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Posts Tagged ‘Hummingbird Clearwing Moth’

In the insect world, Red-footed Cannibalflies (Promachus rufipes) are fearsome predators. Yesterday I spotted one at Huntley Meadows Park in Alexandria, Virginia that appeared to be subduing a Hummingbird Clearwing Moth (Hemaris thysbe) that it had just captured.

What happens next? Wikipedia describes the tactics of a robber fly, the family to which the Red-footed Cannibalfly belongs, in these words:  “The fly attacks its prey by stabbing it with its short, strong proboscis  injecting the victim with saliva containing neurotoxic and proteolytic enzymes which very rapidly paralyze the victim and soon digest the insides; the fly then sucks the liquefied material through the proboscis.”

Yikes!

red-footed cannibalfly subdues hummingbird moth

© Michael Q. Powell. All rights reserved

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I haven’t seen many hummingbirds this year, so I am always excited to spot one of their insect counterparts in action. Hummingbird Clearwing Moths (Hemaris thysbe) act a lot like hummingbirds, with the notable difference of gathering nectar with their long proboscises rather than with needle-like bills.

I photographed this moth yesterday  at Jackson Miles Abbott Wetland Refuge at Fort Belvoir, Virginia. As you can probably imagine, I had to take a lot of shots to get one in which the moth was in focus and had its wings in a relatively good position. These moths are really fast, keep moving in and out of the flowers, and are pretty small—about a wingspan of about an inch and a half  (4 cm).

Hummingbird Clearwing Moth

© Michael Q. Powell. All rights reserved

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Yesterday as I was exploring at Jackson Miles Abbott Wetland Refuge I came across one of my favorite insects, a Hummingbird Clearwing Moth (Hemaris thysbe). These spectacular insects act like a cross between a bee and a hummingbird, although they look more like a flying crayfish. They move really quickly, so I was thrilled to capture this image that gives a clear view of the moth’s transparent wings.

Hummingbird Clearwing Moth

© Michael Q. Powell. All rights reserved

 

 

 

 

 

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Earlier this week I caught a glimpse of my favorite moth, the spectacular Hummingbird Clearwing moth (Hemaris thysbe). Normally these little beauties hover at high speeds as they collect nectar, but this one kept perching on leafy plants, permitting me to capture its wings at rest. I wonder if the moth was laying eggs.

I am always fascinated by the names of species and found this interesting bit of information about this moth’s Latin name on the bugguide.net website. “Pyramus and Thisbe were lovers who died tragically. Pyramus found Thisbe’s blood-stained scarf, assumed she had been killed, and committed suicide with his sword. It seems likely the reference to the story of Thisbe is a reference to the rusty, somewhat blood-like coloration of this moth.”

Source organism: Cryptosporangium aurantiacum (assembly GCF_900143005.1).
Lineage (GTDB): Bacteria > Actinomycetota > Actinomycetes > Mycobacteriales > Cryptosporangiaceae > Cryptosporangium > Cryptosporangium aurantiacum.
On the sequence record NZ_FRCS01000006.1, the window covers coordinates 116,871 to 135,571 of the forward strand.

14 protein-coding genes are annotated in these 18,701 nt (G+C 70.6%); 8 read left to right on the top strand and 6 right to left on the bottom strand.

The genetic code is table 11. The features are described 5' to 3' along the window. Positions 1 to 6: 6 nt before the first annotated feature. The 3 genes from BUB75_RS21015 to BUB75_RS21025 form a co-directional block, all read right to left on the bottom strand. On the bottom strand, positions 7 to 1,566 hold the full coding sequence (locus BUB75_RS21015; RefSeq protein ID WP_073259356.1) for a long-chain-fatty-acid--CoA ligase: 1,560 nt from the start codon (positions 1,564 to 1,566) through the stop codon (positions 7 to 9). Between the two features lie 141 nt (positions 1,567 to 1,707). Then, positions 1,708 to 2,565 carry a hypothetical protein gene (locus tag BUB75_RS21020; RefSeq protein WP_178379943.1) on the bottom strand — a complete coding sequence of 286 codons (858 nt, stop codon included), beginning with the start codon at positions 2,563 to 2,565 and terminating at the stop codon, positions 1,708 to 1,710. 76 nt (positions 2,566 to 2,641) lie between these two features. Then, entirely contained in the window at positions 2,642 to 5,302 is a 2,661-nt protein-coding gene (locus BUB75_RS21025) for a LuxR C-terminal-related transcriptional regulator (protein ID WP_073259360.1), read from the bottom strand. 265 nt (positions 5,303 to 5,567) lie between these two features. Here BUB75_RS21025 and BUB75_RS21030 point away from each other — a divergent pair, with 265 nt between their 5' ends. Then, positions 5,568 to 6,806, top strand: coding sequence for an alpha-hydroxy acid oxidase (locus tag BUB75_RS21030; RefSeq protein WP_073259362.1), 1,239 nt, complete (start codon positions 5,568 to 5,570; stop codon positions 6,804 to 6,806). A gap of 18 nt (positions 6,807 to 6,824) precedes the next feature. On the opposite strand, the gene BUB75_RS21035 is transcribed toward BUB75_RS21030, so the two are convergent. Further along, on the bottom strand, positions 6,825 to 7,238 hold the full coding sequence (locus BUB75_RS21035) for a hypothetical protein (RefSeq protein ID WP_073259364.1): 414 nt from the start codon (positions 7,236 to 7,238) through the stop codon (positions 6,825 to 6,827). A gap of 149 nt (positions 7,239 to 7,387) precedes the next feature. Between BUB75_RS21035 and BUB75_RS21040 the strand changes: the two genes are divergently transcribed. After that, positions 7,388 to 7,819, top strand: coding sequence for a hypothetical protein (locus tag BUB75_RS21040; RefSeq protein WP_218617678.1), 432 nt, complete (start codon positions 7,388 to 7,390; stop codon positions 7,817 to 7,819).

Hummingbird Clearwing

© Michael Q. Powell. All rights reserved.

 

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Is photography an art or a science? One of the reasons why I enjoy photography so much is that it engages me on both levels—it speaks to my inner artist and to my inner geek.

Growing up, I remember watching Olympic figure skating and I was struck by the fact that the skaters received two sets of scores, one for “artistic impression” and one for “technical merit.” In many ways, I use a similar internal scoring system for my photographs.

Some of my photographs rate high on one scale, but fall short on the other. Every now and then, though, one of my images stands out, with high marks all around, like this shot of a Hummingbird Clearwing Moth (Hemaris thysbe).

I posted an earlier photo of this remarkable insect and I thought it was really cool that I was able to get a close-up with the wings open and frozen in action, a somewhat impressive technical feat. This image, shot from a bit farther away, gives a better view of the moth in action and is a more interesting pose. The background, which I recall was evergreen bushes, is uncluttered. Even the flower cooperated by following the “odd rule” of composition, with three clusters of tiny flowers.

It’s hard to be objective when analyzing my own work, but I know that I like this image a lot.

clearwing2_blog

© Michael Q. Powell. All rights reserved

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Yesterday was my first chance to try out my new lens, a Tamron 180mm macro, and I managed to get some shots of a Hummingbird Clearwing Moth (Hemaris thysbe) at Brookside Gardens in Wheaton, Maryland.

Clearwing1_blog

This was my first encounter with this moth, which I have admired in the photos of others, and I took a lot of photos of it, using a variety of settings. I think that I got my best shots when I set the ISO to 800 and underexposed a bit, which kept the shutter speed up pretty high, although the images are a little grainy. I still have a lot of photos to go through, so don’t be surprised if I come up with an even better image to post. However, I am so happy with this image that I want to share my excitement.

I had previously used the Nikon version of this lens with a friend’s camera and was impressed enough that I eventually decided to get one for my Canon. The lens does not have any built-in image stabilization, so it probably gives optimal results when used on a tripod or when there is a lot of light. However, I was impatient to use it, so I shot handheld when shooting this moth and probably need to work a bit more on my technique for steadier shooting.

I am pretty sure that I’ll be posting many more macro shots from this lens in the future—I plan on having a lot of fun with it.

© Michael Q. Powell. All rights reserved

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